My roof and July 4th on Long Island
Towards sunset, during the warm weather, we walk up to the roof to relax with a bottle of wine, whet our appetite with a little food and mindlessly watch the local birds returning to their nightly roosts or bagging the day's final meal.
The mix of birds observed from our perch are usually predictable. Late afternoons bring Laughing Gulls, Herring Gulls, pigeons, Mourning Doves, robins, starlings, Red-winged Blackbirds, Common Grackles and House Sparrow. Beginning well before dusk, Chimney Swifts, in a state of constant, twittering motion, vanish into their manmade caverns before sunset. As darkness closes in Great Egret leave the park and travel down the slope towards the harbor and night-herons travel uphill from the harbor's islands to Prospect Park for an evening of hunting. Mockingbirds and cardinals are more often heard than seen as they call from a favorite backyard or rooftop location. By August Black Skimmers join our list of roof birds as they slip passed on their way to Prospect Lake to glide over the water in search of small fish. Common Nighthawk, a declining annual presence, sadly, have not been seen or heard this year. American Crows are another bird that we'd always assumed would be a perpetual, boisterous presence over our piece of Brooklyn. Yet their numbers have dwindled to a small scattering of birds each night.
On Friday evening, several crows were noisly assembling on the roof of St. Savior's church. I can never tell by their vocalizations if crows are harrassing a predator or just talking to each other, so I always look for hawks when I hear them. Tonight an American Kestrel had attracted the crows ire. The small falcon flew in our direction from south of us and perched on a satellite dish mounted on the church roof. Tiny in comparison to the crows, the diminuative hunter ignored the aggitated black birds and stared intently into a nearby backyard.
Public School 51
My friend, Jerry, once told me that he had seen nesting kestrels on a public school adjacent to his apartment. It's an old (1894) brownstone and brick structure with many potential nest sites within the numerous gables, peaks, spires and chimney stacks along the roof. Perhaps the adult male perched on the satellite dish was one of that pair as the school is in line with the church and several blocks south. The falcon stayed for a few minutes then took off towards Prospect Park.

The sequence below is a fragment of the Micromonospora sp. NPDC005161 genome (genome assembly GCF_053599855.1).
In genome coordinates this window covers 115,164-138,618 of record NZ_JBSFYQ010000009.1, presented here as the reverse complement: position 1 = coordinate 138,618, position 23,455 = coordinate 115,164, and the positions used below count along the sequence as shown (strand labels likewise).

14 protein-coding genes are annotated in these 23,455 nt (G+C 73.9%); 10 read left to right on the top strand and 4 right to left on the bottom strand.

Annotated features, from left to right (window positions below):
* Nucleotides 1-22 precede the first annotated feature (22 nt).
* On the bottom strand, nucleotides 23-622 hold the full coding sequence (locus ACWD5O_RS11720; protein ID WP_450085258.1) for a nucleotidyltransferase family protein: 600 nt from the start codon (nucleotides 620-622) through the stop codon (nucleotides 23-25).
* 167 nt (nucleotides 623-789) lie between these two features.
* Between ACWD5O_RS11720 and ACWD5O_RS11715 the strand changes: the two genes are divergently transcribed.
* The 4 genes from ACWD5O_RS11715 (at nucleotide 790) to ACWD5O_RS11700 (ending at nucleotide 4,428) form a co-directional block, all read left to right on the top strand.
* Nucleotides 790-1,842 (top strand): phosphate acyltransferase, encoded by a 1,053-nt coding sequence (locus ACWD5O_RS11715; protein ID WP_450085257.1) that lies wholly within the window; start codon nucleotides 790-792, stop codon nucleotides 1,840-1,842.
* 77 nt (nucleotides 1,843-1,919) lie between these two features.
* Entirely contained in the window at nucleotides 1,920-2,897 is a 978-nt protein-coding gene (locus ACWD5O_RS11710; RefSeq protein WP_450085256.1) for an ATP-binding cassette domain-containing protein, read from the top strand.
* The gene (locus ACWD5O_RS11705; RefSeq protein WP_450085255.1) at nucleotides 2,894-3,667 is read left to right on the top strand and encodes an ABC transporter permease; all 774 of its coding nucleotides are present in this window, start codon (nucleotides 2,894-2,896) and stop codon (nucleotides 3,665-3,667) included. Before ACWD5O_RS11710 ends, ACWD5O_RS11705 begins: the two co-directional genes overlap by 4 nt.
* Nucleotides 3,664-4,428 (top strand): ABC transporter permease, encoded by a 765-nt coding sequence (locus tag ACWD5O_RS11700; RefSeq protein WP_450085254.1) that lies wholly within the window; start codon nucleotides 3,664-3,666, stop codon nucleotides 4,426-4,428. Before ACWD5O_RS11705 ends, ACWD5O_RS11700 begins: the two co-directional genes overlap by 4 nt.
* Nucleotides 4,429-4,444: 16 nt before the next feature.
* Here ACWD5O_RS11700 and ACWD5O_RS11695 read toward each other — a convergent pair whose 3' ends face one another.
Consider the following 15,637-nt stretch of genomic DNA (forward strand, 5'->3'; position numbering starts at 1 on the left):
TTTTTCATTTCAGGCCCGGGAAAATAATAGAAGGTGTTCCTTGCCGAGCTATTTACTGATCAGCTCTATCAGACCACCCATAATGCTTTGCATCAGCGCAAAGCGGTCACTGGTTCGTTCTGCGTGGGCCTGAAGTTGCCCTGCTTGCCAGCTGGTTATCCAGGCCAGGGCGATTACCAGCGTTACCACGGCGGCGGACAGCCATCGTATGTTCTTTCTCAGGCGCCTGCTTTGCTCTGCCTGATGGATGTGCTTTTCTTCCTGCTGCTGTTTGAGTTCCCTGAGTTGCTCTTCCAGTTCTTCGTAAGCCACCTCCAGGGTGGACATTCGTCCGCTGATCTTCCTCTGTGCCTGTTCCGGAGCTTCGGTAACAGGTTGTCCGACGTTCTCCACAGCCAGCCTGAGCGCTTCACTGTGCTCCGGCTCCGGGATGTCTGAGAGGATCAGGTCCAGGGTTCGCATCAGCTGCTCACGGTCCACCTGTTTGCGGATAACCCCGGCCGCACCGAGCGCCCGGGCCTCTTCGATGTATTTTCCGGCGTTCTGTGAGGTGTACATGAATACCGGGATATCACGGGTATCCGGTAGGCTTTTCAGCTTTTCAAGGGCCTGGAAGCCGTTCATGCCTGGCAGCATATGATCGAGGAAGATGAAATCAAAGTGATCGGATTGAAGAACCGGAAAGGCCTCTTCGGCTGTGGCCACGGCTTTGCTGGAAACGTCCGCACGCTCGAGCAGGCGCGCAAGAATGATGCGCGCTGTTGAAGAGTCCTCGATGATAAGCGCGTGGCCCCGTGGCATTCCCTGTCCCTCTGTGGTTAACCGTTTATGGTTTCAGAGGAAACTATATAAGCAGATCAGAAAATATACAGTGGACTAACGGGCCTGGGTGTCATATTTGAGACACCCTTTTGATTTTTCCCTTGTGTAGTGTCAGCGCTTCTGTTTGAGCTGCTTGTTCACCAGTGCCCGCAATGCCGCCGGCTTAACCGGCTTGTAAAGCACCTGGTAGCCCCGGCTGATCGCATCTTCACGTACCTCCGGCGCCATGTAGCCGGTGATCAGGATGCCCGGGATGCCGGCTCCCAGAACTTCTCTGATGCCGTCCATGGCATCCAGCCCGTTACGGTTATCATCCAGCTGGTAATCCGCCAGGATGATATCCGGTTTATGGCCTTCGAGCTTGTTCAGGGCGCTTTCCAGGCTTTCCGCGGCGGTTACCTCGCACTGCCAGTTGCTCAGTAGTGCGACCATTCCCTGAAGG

Someday I hope to locate at least one of the falcon's nests in my neighborhood.
On Saturday my wife and I took our annual July 4th weeked trip to the east end of Long Island. We stay with my youngest brother, his wife and their two young kids. Other family members live nearby and the weekend usually evolves into a combination of planned and spontaneous family gatherings. My youngest nieces and nephews always want me to take them on nature walks. A favorite location is the Morton National Wildlife Refuge where habituated chickadees and chipmunks gather along the edges of the trails waiting for handouts. The Black-capped Chickadees have become extremely bold and will demand sunflower seeds with a "threatening", high-pitched whistle.
The hiking trails terminate at a beach on a narrow peninsula that juts into the Peconic Bay.
Much of the beach is blocked off from the public to protect breeding pairs of Piping Plover. Other species along the peninsula include Least Tern and Osprey. This year Osprey seem to have been very successful as I counted seven individuals lined up on weather-beaten posts along the beach. Wild Turkeys also seem to be making a comeback on Long Island and we observed a combined family with 15 chicks of various ages.
I always expect chickadees to be relatively tame at the refuge, but on Sunday I had an experience that I could have never predicted. My niece was holding a small pile of sunflower seeds, patiently waiting for a chickadee to settle on her hand. I was a short distance from her, getting ready to snap a photo. While I was holding my camera up, framing the photo, a chickadee landed on my camera. I didn't have any seeds and he just sat on the camera body, looking at me. He stayed for, what seemed like minutes, but was probably only a few seconds.
As a child I loved exploring the coastal areas of New York. Whether it was the ocean, bay or marsh, I found it to be a treasure trove of life forms. I still feel that way. Over the long weekend, I spent time with the kids at the water's edge. They seemed to instinctly want to do the same thing.
Hermit Crabs (Pagurus longicarpus)
At Mescutt Beach, my niece, nephew and other children used nets to strain the water, looking for marine life. A plastic bucket then became the temporary habitat for a variety of hermit crabs and silvery minnows. I found a sundried whelk egg case within the flotsom at the tide's high water mark and brought it back to the house to cut open and show the kids the tiny, fully formed shells within each segment.
Whelk egg case
Each shell is approximately 1/16th of an inch long
Everything became an ecology lesson. When we were dumping the contents of the egg case, a tent caterpillar crawled across our makeshift, rock lab table. He promptly became a weekend pal for my 4 year old nephew. We placed the caterpillar inside of a plastic bucket along with a leaf covered twig from an oak tree. Maybe this week he'll find a chrysalis inside the bucket.
Long Island's east end is a relatively short drive from Brooklyn and possesses a tremendous diversity of flora and fauna. While this blog is primarily focused on the nature within my urban environment, it gives one a good idea of how much more is possible, if the motivation exists.
Red Admiral (Vanessa atalanta)
Lesser Maple Spanworm Moth (Macaria pustularia)
Oak Leafshredder Moth (Acleris semipurpurana)
Thursday, July 05, 2007
My roof and July 4th on Long Island